Getting my Open water Diver Certification on the Nature Island

Our second boat was at a site called Point Guinard.  This was a fun dive without any drill attached.  We got to explore the area for about 40 mins.  I enjoyed getting to see the little fish and look for moray eels.  Paul and I surfaced and boarded the boat.   Once we got our gear situated.  Paul shook my hand and I had completed my first diver certification.

Where did you get your Open water Diver Certification?

Getting my Open water Diver Certification on the Nature Island

26 Replies to “Getting my Open water Diver Certification on the Nature Island”

  1. Pingback: Spotlight Thursday - Seeing the twin falls of Trafalgar Falls

  2. Monica @WeTravelTogether

    After a day out on Great Barrier Reef with introduction diving we decided to get our license, but we wanted to do it in Norway, and so we did a half year later. After that we’ve been diving in Mexico in both the ocean and cenotes, and it’s so much fun. We hope we can buy our own gear someday so it’s easier to just pack the car and go someplace to explore the life in the ocean here in Norway.
    Monica @WeTravelTogether’s current road . . . Ekeberg ParkMy Profile

    Reply
    • Jennifer Post author

      Unless you SCUBA dive a lot, owning your own gear is more expensive then to rent. The only reason I have my own gear is that it is my fathers and older than I am. I spend 50 buck on repairs and inspection everytime I want to use the gear.

      Reply
  3. Claudia

    Thank you for this post. I have actually learned that Dominica is not the same as Dominican Republic (I know, shame on me for being so ignorant!). I did not even know that there is a difference in the various diving certification one can get. Isn’t diving in open waters or in lakes the same thing?
    Claudia’s current road . . . Awesome things to do in NicaraguaMy Profile

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  4. Carmen | Carmen's Luxury Travel

    We visited Guadeloupe and it was one of the most clearest crystal blue waters I had seen. I’m sure that Dominica’s waters were just as nice being so close. Living in South Florida, I’ve always considered learning to dive but have been a little fearful of it. We go snorkeling all the time and I see many beautiful fish in the water. I’m glad to hear that you had a wonderful experience and got to see many things underwater.
    Carmen | Carmen’s Luxury Travel’s current road . . . Federica & Co – A Secret Place in the Heart of MadridMy Profile

    Reply
    • Jennifer Post author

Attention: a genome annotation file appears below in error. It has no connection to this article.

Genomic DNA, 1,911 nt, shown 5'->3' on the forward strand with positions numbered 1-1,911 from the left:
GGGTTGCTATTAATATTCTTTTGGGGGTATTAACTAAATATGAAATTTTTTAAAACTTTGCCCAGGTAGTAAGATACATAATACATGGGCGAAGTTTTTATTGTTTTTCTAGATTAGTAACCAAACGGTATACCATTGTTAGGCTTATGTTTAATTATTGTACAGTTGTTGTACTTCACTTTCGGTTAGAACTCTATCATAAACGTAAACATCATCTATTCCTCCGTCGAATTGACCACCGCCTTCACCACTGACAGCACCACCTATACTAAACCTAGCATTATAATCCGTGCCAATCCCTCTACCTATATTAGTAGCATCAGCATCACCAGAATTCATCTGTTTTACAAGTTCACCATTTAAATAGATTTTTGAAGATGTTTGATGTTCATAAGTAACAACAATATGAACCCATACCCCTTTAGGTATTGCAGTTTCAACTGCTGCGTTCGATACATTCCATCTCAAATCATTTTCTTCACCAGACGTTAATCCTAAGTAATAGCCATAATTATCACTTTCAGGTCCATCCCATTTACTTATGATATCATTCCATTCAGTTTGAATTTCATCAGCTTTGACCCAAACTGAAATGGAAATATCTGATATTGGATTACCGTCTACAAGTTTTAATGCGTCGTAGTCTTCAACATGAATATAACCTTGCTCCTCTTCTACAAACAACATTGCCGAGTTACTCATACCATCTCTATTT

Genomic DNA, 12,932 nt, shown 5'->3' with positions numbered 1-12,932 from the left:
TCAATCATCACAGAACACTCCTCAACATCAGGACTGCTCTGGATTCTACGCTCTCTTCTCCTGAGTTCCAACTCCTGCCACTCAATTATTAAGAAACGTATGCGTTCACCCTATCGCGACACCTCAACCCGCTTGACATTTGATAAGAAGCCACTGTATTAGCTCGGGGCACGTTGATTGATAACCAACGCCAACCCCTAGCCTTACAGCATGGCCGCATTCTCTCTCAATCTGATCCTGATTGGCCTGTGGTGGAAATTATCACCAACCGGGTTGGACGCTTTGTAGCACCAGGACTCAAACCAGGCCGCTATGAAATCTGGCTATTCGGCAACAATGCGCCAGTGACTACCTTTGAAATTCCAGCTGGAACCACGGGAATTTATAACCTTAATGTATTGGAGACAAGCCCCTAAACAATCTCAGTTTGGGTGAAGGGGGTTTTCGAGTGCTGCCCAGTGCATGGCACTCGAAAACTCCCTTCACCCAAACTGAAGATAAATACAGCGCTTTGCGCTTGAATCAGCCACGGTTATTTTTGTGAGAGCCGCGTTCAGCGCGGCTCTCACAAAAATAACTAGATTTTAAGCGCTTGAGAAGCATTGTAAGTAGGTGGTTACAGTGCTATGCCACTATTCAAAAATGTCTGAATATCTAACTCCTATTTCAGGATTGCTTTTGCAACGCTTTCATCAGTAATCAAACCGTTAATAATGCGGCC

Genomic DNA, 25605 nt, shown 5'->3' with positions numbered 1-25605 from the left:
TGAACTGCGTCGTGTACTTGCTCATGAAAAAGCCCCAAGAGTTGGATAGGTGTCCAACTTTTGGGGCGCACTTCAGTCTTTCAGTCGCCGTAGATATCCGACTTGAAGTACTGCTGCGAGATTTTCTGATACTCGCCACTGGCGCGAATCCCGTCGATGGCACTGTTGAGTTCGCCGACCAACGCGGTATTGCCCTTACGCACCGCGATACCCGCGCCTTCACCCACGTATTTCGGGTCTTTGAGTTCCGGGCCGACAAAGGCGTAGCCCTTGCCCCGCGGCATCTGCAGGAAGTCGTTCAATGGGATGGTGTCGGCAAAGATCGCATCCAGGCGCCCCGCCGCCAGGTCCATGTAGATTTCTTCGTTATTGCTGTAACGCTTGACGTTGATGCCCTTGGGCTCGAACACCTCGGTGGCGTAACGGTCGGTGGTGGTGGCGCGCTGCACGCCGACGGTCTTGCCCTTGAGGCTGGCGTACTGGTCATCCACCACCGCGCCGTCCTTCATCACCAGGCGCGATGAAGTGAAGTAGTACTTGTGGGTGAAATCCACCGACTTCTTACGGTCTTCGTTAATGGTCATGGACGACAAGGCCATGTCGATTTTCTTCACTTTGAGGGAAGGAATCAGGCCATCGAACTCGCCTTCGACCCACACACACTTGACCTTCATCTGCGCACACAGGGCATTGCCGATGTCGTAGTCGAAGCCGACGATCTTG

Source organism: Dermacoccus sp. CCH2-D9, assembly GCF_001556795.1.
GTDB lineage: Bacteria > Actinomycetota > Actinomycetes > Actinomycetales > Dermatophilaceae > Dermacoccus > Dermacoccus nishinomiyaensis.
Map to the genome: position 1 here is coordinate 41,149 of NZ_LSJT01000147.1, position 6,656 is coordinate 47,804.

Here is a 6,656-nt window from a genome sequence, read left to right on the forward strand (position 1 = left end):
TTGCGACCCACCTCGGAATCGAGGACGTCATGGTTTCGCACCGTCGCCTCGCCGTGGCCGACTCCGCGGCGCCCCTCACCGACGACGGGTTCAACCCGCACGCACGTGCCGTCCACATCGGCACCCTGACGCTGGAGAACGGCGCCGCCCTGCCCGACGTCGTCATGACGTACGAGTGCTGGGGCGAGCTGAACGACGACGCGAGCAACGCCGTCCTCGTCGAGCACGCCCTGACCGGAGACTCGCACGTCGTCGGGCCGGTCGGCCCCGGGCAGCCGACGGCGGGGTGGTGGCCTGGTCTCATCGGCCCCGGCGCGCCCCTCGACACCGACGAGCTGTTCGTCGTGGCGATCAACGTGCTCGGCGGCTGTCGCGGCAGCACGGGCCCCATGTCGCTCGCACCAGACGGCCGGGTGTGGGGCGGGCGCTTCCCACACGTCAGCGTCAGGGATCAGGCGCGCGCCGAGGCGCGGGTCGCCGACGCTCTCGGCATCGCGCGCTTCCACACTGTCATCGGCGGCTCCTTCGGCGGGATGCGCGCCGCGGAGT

The advantage with diving is it’s easier to find moray eels and lobsters. If you get certified, you should drive down to Key Largo and have Rainbow Reef do the certification.

      Reply
  5. Stacey jean Inion

    With little ones in tow, we are dedicated snorkelers–for now. Although with adventurous teens on the rise, we may be tasting this sooner than we think! Thanks for the beautiful and informative glimpse on Dominica.

    Reply
    • Jennifer Post author

      Surprisingly my parents have been certified since college and still managed to dive with me. They took me to Bonaire at the age of 4 and I didn’t discover SCUBA until I was 10. They did a good job at hiding it. You should look into the SCUBA for kids classes.

      Reply
  6. Cailin

    I grew up by the ocean and have always been a great swimmer and have snorkelled all of my life however I still haven’t tried diving! The closest I’ve gotten to doing it was trying an aquafari underwater scooter thing and I freaked out and couldn’t do it lol. I would like to try scuba someday though and hopefully I can do it! 🙂

    Reply
  7. Heather Widmer

    Congrats on getting your open water certification! I just got mine last year, I’m so happy I did. I remember having to take off the mask during the instruction, that part was nerve-wracking for me too! I’m looking forward to following along and hearing about future dives!

    Reply
    • Jennifer Post author

      Go get it done. You have the Great Barrier Reef to dive (I am aware of how large Australia is and that you are probably on the other side of the country).

      Reply
    • Jennifer Post author

      I don’t know, does 65 plus dives one three different continents count. I think I had the addiction from the moment I learned to snorkel in the ocean at the age of 4.

      Reply
  8. Lesley

    I just returned from a trip to Dominica. It was a beautiful island, right? More travelers need to hear about it because it has so much to offer. Congrats on getting your certification. I’m still not certified but it’s on this year’s list.
    Lesley’s current road . . . Treasure Island, San Francisco BayMy Profile

    Reply
    • Jennifer Post author

      I love Dominica. It is my favorite tropical island. I really want to go back. You should have gotten certified while you were there.

      Reply